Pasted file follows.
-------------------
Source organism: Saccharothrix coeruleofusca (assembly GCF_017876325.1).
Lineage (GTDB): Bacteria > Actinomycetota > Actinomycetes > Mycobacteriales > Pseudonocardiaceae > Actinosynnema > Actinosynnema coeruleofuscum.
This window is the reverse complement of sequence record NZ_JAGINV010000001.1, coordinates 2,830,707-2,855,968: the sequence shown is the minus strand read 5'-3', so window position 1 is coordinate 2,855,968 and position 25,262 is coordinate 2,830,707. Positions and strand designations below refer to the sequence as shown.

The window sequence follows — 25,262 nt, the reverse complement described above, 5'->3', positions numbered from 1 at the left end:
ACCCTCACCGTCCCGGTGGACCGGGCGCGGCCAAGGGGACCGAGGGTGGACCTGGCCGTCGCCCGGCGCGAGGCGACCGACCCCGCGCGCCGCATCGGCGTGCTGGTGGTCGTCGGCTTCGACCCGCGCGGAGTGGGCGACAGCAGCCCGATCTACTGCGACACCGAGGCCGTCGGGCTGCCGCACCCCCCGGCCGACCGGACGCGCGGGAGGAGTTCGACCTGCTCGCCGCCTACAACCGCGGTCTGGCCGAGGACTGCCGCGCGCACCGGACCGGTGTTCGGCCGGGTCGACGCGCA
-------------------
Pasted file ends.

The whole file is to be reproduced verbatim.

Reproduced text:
Source organism: Saccharothrix coeruleofusca (assembly GCF_017876325.1).
Lineage (GTDB): Bacteria > Actinomycetota > Actinomycetes > Mycobacteriales > Pseudonocardiaceae > Actinosynnema > Actinosynnema coeruleofuscum.
This window is the reverse complement of sequence record NZ_JAGINV010000001.1, coordinates 2,830,707-2,855,968: the sequence shown is the minus strand read 5'-3', so window position 1 is coordinate 2,855,968 and position 25,262 is coordinate 2,830,707. Positions and strand designations below refer to the sequence as shown.

The window sequence follows — 25,262 nt, the reverse complement described above, 5'->3', positions numbered from 1 at the left end:
ACCCTCACCGTCCCGGTGGACCGGGCGCGGCCAAGGGGACCGAGGGTGGACCTGGCCGTCGCCCGGCGCGAGGCGACCGACCCCGCGCGCCGCATCGGCGTGCTGGTGGTCGTCGGCTTCGACCCGCGCGGAGTGGGCGACAGCAGCCCGATCTACTGCGACACCGAGGCCGTCGGGCTGCCGCACCCCCCGGCCGACCGGACGCGCGGGAGGAGTTCGACCTGCTCGCCGCCTACAACCGCGGTCTGGCCGAGGACTGCCGCGCGCACCGGACCGGTGTTCGGCCGGGTCGACGCGCA